Unfolding the Nut Roll Recipe
I’ve been trying to recreate my grandmother’s nut roll recipe for about 10 years now.
Last weekend I made them for Easter and they were as close as I’ve ever gotten them, but still not quite right.
My grandmother’s nut roll – pastry dough with a sweet mixture of walnuts inside – was her specialty from her Eastern European/Bohemian heritage.
But she knew the recipe by heart and never wrote it down.
Every time she visited, I told her I wanted her to show me how to make them but she’d roll her eyes and say they were a lot of work and we needed a lot of time. Somehow we never got around to it.
After my grandmother died, my mother found recipe cards tucked in her purse with my aunt’s version of nut roll, which was a little different from hers.
I’m not quite sure why she carried recipes for nut roll in her purse.
Maybe she just never knew when the urge to make a quick nut roll would strike her and she wanted to be prepared.
All I have of my grandmother’s recipe is a faded, barely legible, pencil-scrawled paper that my mother wrote years ago as my grandmother obviously dictated it to her.
Even though my mother made an effort to record the recipe, she has never attempted to make nut roll. She says she ate it so often growing up that she never wanted to make it and paid little attention to how it was made.
So I searched online for similar recipes and found the dough and nut mixture have more variations than I would have thought possible.
My grandmother’s nut rolls were incredibly soft and chock-full of nuts.
But her instructions are vague and just a little bit crazy.
She says to put 2 pats of butter and some lard in a little skillet and heat it, always keeping the skillet full.
She says to smoosh (is that even a word?) the cake of yeast.
She says to beat the eggs until they are the color of lemons.
She says to add a scant cup of sugar.
She says to heat the milk until the chill is off.
She says after you add the milk to the dough, there should be a half-inch of milk left in the pan.
She says to beat the dough until it’s satin-y and she notes in parentheses, "a long time."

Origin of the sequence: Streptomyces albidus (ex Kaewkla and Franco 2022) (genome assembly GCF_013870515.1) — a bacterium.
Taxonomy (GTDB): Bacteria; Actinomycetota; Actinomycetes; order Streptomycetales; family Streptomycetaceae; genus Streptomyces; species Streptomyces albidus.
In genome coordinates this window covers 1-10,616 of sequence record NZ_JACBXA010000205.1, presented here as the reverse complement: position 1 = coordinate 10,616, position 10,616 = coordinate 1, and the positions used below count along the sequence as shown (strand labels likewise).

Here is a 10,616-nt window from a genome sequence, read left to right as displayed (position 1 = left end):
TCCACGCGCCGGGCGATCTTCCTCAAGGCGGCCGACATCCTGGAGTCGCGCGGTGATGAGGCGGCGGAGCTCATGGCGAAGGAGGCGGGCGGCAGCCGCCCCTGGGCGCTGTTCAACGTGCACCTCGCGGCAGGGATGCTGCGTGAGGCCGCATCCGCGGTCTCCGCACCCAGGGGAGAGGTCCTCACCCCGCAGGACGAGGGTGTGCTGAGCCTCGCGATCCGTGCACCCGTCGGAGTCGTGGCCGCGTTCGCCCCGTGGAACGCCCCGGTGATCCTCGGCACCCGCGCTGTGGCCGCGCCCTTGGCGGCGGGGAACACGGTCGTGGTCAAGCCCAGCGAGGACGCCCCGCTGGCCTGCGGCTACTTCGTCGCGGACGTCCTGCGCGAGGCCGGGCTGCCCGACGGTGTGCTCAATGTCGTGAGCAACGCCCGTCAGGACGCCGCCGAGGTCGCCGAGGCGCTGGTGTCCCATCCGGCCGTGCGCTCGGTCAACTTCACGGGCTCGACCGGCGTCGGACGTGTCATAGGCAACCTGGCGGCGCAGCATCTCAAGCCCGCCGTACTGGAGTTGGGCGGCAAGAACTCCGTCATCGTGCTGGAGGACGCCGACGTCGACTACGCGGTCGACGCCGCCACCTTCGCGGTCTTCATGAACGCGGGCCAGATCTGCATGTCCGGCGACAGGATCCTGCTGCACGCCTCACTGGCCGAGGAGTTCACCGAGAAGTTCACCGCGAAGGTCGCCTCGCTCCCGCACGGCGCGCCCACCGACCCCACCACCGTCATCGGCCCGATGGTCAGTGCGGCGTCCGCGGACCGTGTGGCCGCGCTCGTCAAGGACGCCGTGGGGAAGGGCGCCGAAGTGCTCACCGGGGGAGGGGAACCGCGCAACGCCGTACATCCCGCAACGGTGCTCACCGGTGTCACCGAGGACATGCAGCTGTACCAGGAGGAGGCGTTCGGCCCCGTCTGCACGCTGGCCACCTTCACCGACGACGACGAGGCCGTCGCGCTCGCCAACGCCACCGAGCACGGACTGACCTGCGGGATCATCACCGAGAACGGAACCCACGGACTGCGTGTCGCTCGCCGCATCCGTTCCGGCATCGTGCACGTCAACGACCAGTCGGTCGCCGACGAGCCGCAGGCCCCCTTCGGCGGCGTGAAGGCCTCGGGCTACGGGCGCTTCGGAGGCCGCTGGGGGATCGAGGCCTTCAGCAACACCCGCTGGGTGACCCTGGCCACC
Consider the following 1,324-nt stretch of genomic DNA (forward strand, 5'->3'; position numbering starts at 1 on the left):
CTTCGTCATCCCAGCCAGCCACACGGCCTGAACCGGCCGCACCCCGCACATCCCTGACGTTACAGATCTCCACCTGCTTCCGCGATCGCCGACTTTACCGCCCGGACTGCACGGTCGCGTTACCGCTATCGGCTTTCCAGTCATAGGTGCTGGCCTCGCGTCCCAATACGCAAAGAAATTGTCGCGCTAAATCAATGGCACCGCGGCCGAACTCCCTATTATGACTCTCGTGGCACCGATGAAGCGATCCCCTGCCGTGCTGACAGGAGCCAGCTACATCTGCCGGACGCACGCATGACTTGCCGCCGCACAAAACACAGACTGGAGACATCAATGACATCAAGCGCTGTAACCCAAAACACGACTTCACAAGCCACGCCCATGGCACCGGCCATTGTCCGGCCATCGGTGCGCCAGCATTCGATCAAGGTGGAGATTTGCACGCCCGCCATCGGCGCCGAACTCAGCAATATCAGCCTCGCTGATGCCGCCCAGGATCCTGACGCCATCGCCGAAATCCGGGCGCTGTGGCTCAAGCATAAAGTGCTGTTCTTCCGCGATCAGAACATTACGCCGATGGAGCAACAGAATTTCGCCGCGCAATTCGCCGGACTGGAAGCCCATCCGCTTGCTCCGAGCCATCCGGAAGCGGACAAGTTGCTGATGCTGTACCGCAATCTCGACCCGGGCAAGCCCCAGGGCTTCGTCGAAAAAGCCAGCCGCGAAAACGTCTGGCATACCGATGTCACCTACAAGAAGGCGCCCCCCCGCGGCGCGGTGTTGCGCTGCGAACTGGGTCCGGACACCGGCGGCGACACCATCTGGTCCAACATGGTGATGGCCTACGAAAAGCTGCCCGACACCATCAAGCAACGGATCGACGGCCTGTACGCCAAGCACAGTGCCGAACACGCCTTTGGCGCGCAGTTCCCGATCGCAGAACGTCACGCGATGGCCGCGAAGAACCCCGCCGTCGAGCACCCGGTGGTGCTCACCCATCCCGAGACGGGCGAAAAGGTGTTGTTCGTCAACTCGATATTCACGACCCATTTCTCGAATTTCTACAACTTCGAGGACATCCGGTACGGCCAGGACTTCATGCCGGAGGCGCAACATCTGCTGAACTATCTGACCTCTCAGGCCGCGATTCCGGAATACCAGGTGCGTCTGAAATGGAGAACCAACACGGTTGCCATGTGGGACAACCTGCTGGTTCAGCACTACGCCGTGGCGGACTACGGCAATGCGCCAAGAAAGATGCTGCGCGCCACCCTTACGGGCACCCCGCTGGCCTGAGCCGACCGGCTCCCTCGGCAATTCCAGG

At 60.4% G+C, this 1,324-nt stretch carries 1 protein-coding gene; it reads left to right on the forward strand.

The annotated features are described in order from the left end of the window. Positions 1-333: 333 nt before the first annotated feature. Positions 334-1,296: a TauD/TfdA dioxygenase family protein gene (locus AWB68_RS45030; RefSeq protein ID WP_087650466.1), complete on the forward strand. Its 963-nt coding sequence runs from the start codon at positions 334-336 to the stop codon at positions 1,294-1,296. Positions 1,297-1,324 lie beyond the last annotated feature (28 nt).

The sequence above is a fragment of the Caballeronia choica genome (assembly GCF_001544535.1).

She says after the dough is mixed, to cover it with a coat and put it in the oven to rise.
She says you’ll know the dough has raised enough when it hits the top of the pan.
The real miracle is that I can even come close to any imitation of her nut roll after following such a sketchy recipe.
This time, I decided to use the ingredients my grandmother used (substituting butter for lard) and follow the directions of my aunt’s recipe.
To make it even trickier for myself, I cut the recipe in half since it makes a mind-boggling eight rolls.
I rolled the nuts in the dough and then let them rise for an hour.
I still mess up the yeast part.
It didn’t look like they raised at all to me. But I baked them anyway after an hour and surprisingly, they weren't quite right but pretty close.
I know my nut rolls will never taste exactly like hers did. And if she knew how hard I try to recreate them, she would probably laugh and say they aren’t worth the trouble.
But I can remember exactly how her nut rolls tasted.
The dough was pillow-soft and baked a golden brown.
The nuts were ground fine so the creamy, almost buttery, sweet nut mixture melted in your mouth.
My memories of my grandmother and holidays and family are all folded into that nut roll.
When as a little girl, I listened as my grandmother and aunt compared their nut rolls with critiques of dough that was too dry, nuts that were too sparse or yeast that didn’t rise.
When I laughed when they said they should have thrown them out; they weren’t fit for anyone to eat.
When I understood how passionate they were about making delicious food for our family gatherings because that’s how they showed their love for us.
When I felt connected to them because no matter how young I was, they never told me to run out and play but granted me the gift of listening to them talk.
A gift of a family identity that keeps unfurling over the years to show me where I came from.
And when I make my version of nut roll, I unfold their tradition of past generations into the here and now so I won't forget about them tomorrow.